Plastic waste floods rivers despite campaigns

Plastic waste materials caught in the branches of a tree in Chethukadavu Puzha, a tributaryof the Chaliyar, at Chathamangalam in Kozhikode.

Plastic waste materials caught in the branches of a tree in Chethukadavu Puzha, a tributaryof the Chaliyar, at Chathamangalam in Kozhikode.  

Despite routine awareness programmes and plastic waste eradication drives, tones of plastic waste end up in the rivers every monsoon season. Besides polluting the fresh water bodies, these non-degradable waste, including polythene covers and plastic bottles, also raise serious environmental concerns as they ultimately end up in the ocean and enter the food chain eventually.

The appalling scale of plastic waste entering water bodies can be understood from the amount of plastic junk get caught up by the branches of the riverside plants and the bushy vegetation growing in the river. “When the water-level goes down after a seasonal spate, the river bares the awful amount of plastic waste it gathers in different parts,” says Salam Nadukkandy, an environmental activist, who had led several campaigns to make Iruvanjhi puzha, a tributary of Chaliyar, free from plastic waste, at Mukkam in the district.

Besides the problems it causes to traditional fishermen once the floating waste enters the sea, it also poses serious threat to the marine ecosystem. According to P. Kaladharan, principal scientist, Central Marine Fisheries Research Institute, Kochi, the huge amount of plastic waste entering the ocean has serious ecological implications.

After a period, the plasticizers evaporate, and the plastic objects disintegrate. “They easily enter the digestive system of the fishes, who take it for food,” says Dr. Kaladharan. Several instances of turtles confusing the floating plastic covers with jelly fish and ingesting them at their peril have been reported by different researchers.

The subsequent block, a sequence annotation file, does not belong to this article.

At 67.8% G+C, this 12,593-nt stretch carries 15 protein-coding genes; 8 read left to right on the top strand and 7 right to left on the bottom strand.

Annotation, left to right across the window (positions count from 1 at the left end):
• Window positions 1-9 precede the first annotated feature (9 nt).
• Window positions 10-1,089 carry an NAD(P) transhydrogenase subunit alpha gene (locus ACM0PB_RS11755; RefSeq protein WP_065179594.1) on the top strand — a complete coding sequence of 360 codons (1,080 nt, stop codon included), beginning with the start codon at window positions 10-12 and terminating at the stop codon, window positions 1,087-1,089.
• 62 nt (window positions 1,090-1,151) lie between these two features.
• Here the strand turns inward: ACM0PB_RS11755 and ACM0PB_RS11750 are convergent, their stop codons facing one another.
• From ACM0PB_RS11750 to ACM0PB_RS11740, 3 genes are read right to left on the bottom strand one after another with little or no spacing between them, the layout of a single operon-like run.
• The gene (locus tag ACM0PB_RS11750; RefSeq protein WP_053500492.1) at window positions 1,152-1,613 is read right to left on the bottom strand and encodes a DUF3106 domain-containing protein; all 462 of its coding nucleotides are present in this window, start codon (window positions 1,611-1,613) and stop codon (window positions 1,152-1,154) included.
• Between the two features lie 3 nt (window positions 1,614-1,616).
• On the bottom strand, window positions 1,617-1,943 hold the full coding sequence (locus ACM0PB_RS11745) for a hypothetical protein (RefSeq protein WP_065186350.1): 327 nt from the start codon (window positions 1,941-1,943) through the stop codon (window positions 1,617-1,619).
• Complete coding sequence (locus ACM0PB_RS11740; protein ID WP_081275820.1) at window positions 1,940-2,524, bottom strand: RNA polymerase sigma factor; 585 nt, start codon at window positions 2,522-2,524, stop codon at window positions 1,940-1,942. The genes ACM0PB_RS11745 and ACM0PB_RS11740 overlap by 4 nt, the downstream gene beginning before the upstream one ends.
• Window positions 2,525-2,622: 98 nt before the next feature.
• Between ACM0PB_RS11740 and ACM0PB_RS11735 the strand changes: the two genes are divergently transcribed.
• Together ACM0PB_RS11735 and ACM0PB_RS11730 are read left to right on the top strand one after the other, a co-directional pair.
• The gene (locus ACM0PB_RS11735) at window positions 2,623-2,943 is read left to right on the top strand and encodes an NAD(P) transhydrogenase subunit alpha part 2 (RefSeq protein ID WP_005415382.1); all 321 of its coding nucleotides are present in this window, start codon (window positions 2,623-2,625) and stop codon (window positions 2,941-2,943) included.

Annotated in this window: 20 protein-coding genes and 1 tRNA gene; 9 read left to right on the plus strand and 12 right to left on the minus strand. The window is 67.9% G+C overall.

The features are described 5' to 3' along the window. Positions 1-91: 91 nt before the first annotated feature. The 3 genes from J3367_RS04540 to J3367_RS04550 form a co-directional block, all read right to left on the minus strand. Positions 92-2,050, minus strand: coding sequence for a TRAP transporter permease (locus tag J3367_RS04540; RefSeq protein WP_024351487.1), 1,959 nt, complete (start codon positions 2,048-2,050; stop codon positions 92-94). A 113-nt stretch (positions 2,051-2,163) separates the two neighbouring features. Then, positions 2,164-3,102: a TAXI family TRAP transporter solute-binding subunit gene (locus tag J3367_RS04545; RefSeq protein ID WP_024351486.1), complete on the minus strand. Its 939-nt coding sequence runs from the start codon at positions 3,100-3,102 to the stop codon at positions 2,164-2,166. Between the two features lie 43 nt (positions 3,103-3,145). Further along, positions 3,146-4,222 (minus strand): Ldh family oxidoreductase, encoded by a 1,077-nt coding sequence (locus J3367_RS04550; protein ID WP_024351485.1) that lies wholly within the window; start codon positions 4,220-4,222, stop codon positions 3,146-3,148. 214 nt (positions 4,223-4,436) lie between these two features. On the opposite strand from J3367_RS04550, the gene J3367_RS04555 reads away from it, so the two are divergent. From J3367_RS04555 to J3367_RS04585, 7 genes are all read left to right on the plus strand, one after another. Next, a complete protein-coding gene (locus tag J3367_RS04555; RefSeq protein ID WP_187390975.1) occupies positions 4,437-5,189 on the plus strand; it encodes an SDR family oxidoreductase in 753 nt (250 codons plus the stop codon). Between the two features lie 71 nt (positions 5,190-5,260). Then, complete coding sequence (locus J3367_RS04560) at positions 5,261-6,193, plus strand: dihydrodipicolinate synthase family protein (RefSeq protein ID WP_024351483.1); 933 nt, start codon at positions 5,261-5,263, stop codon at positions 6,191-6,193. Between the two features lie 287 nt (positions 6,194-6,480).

Mixing of the toxic contents of plastic with water is another challenge, he says. “Effectively checking the land-born plastic waste in the land itself is the only way out,” says Dr. Kaladharan, who currently works on impacts of climate change, marine litter and their impacts.

Each panchayat, through which a river runs, should take the responsibility of protecting their portion of the river from plastic waste, says Babu Parambath, a plastic waste management expert from Kozhikode. A forum, which he is part of, has recently undertaken a campaign to free 12 select panchayats in the district from plastic waste by introducing a zero-budget waste management programme. The forum collected at least 20 truck loads of plastic waste from each panchayat during a waste collecting drive recently. “Imagine all of them ending up in our rivers this monsoon,” says, Mr. Babu, who plans to expand the scheme to other panchayats as well.

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Printable version | Feb 23, 2020 8:00:08 AM | https://www.thehindu.com/news/cities/kozhikode/plastic-waste-floods-rivers-despite-campaigns/article7390753.ece

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